Messrs. J. Claude Fort, Edward W. McMillan and Joe H. Hall, of Gaffney, for Respondents, cite: As to appellant lacking legal capacity to sue: 190 S.C. 473, 2 S.E.2d 52; 147 S.C. 452, 145 S.E. 297. As to requirement that all necessary parties be joined in an action, in order to avoid a multiplicity of suits: 105 U.S. 175; 182 S.C. 175, 188 S.E. 798; 217 S.C. 458, 60 S.E.2d 894. As to allowance to " />

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May 11, 1956


The opinion of the court was delivered by: Oxner, Justice.

May 11, 1956.

Plaintiff seeks in this action to recover damages for obstructing a public road and an order requiring defendants to remove the obstruction and reopen said road. The case comes before us on appeal by plaintiff from an order sustaining a demurrer to the complaint upon the grounds (1) that the plaintiff lacked legal capacity to bring the action, and (2) that there was a defect of parties plaintiff and defendant in certain specified particulars.

Plaintiff alleges that by reason of the obstruction of said road by defendants, he has been denied access to State Highway No. 11; that he purchased his farm with the intention of cultivating it with labor conveniently located on or near Highway No. 11 but since the obstruction of the highway has been unable to get labor from this area, causing a crop loss of $150.00; and that the closing of said road has depreciated the value of his property in the amount of $1,000.00.

Defendants contend (1) that the obstruction of a highway is a public nuisance, which can only be redressed by indictment; (2) that the road in controversy is under the sole supervision and control of Cherokee County which is the real party in interest; (3) that in the absence of a demand upon and refusal by the county authorities to remove the obstruction, a private party cannot maintain an action of this kind; (4) that plaintiff has not alleged damages different in kind and degree from those sustained by the public in general; and (5) that R.L. Huggin and others owning property on the road in controversy are necessary parties.

Assuming that all the foregoing questions have been properly raised by the demurrer, we do not think any of them can be sustained.

The cardinal question presented is whether plaintiff has alleged damage different in kind and not merely in degree from that suffered by the public at large. While ordinarily an indictment is the remedy for obstruction of a public highway, it is well settled "that a private citizen may maintain a civil action for damages or abatement with respect to a public nuisance upon allegation and proof of such obstruction and of direct and special damages resulting to him, different in kind from what the public may sustain." Gray & Shealy v. Charleston & W.C.R. Co., 81 S.C. 370, 62 S.E. 442, 443. The authorities on this subject were reviewed at length and ably discussed by Mr. Justice Fishburne in the following cases: City of Rock Hill v. Cothran, 209 S.C. 357, 40 S.E.2d 239; Brown v. Hendricks, 211 S.C. 395, 45 S.E.2d 603; Bethel Methodist Episcopal Church v. City of Greenville, 211 S.C. 442, 45 S.E.2d 841. Also, see the well considered opinion of Mr. Chief Justice Stukes in Crosby v. Southern Ry. Co., 221 S.C. 135, 69 S.E.2d 209. In Brown v. Hendricks, supra [211 S.C. 395, 45 S.E.2d 606], the Court said:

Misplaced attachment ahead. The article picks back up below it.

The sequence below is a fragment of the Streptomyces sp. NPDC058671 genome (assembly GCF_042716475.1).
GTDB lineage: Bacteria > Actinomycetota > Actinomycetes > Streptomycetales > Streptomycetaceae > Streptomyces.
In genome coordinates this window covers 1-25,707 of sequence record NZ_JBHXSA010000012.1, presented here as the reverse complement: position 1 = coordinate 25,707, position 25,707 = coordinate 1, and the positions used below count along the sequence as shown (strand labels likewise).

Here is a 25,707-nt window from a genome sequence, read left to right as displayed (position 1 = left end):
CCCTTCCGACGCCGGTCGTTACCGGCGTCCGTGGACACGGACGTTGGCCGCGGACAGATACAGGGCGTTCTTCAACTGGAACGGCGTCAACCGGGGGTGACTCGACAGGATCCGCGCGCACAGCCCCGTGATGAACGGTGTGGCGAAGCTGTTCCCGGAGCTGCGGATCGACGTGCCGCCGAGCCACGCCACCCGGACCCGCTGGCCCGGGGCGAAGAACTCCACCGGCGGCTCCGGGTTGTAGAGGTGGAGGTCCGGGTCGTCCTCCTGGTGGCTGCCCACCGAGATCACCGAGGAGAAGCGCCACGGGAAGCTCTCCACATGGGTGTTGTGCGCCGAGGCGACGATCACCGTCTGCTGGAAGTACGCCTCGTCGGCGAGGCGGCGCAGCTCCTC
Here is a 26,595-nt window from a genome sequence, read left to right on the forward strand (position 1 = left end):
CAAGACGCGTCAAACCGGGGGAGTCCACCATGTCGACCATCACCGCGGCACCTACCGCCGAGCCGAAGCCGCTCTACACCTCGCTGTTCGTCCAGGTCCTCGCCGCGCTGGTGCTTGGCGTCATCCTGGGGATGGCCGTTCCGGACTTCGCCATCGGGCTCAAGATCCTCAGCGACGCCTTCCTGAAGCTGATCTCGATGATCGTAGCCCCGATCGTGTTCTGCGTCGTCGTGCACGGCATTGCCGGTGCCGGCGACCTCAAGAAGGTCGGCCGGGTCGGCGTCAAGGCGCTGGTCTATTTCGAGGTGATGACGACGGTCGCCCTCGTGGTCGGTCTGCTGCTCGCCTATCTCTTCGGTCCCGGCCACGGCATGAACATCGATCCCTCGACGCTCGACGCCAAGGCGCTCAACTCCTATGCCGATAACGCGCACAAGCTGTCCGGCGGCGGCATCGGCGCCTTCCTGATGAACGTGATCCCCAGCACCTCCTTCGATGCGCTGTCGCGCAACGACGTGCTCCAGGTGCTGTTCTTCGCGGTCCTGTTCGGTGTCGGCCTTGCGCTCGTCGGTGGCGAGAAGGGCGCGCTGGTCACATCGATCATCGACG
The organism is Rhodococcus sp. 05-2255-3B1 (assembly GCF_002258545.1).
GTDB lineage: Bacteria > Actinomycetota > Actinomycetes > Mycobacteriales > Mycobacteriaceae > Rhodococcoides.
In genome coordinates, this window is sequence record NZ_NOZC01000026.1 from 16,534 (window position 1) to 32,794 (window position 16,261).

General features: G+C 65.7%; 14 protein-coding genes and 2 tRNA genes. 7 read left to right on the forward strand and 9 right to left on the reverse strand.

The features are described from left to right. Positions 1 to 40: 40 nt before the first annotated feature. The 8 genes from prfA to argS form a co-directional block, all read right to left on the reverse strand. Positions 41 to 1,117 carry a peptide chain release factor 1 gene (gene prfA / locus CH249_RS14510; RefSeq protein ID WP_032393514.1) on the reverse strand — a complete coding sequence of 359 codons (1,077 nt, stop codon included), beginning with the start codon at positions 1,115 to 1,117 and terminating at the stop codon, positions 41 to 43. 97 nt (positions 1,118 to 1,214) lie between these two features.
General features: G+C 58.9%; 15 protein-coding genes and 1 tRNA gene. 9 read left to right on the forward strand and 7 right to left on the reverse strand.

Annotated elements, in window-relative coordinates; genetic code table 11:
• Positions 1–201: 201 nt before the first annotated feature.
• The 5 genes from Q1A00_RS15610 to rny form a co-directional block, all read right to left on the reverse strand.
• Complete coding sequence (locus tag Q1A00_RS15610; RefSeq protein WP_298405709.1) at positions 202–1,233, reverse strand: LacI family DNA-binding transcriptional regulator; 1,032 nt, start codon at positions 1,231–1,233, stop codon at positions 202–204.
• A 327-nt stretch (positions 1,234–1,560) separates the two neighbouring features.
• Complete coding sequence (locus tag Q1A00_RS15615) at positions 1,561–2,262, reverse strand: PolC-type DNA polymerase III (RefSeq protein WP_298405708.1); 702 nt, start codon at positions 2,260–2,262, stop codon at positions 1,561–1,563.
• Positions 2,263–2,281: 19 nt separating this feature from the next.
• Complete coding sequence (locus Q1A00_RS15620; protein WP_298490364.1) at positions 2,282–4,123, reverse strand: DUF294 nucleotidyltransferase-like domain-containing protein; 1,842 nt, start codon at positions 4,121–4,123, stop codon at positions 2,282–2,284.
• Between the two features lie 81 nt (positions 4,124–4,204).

"The right of the abutting property owner to access over the street adjacent to his property as an appurtenance to his property, and to have such access protected from material obstruction, has been recognized by many of the courts, including our own. And it has been held that an obstruction which materially injuries or deprives the abutting property owner of ingress and egress to and from his property is a `taking' of his property, for which recovery may be had. And the fact that other means of access to the property are available affects merely the amount of damages, and not the right of recovery."

After a further discussion of several cases, the Court stated:

"These authorities are in line with the generally recognized principle that a property owner has an easement in a street upon which his property abuts, which is special to him and should be protected. While the owner of a lot on a public street has the same right to the use of the street that rests in the public, he at the same time has other rights which are special and peculiar to him; and the right of ingress and egress is one of them. This right of access is appurtenant to his lot, and is private property. To destroy that right is to damage that property."

Accepting the allegations of the complaint as true and giving them a liberal construction, as we are required to do in passing on a demurrer, we think under the foregoing authorities that the facts stated reasonably warrant an inference that plaintiff has sustained damage different in degree and kind from that suffered by the public generally and, therefore, is entitled to maintain this action. And his right to do so is not affected by any action or non-action on the part of the public authorities with reference to removal of the obstruction.

Finally, it is contended that there is a defect of parties because all others owning property fronting on the road in controversy were not joined as parties to the action. Assuming that they are proper parties to an action of this kind, they are certainly not necessary parties. Non-joinder of a proper, as distinguished from a necessary, party is not ground for demurrer. Kirton v. Howard, 137 S.C. 11, 134 S.E. 859.

The order sustaining the demurrer is reversed, with leave to defendants to file an answer within twenty days after ...

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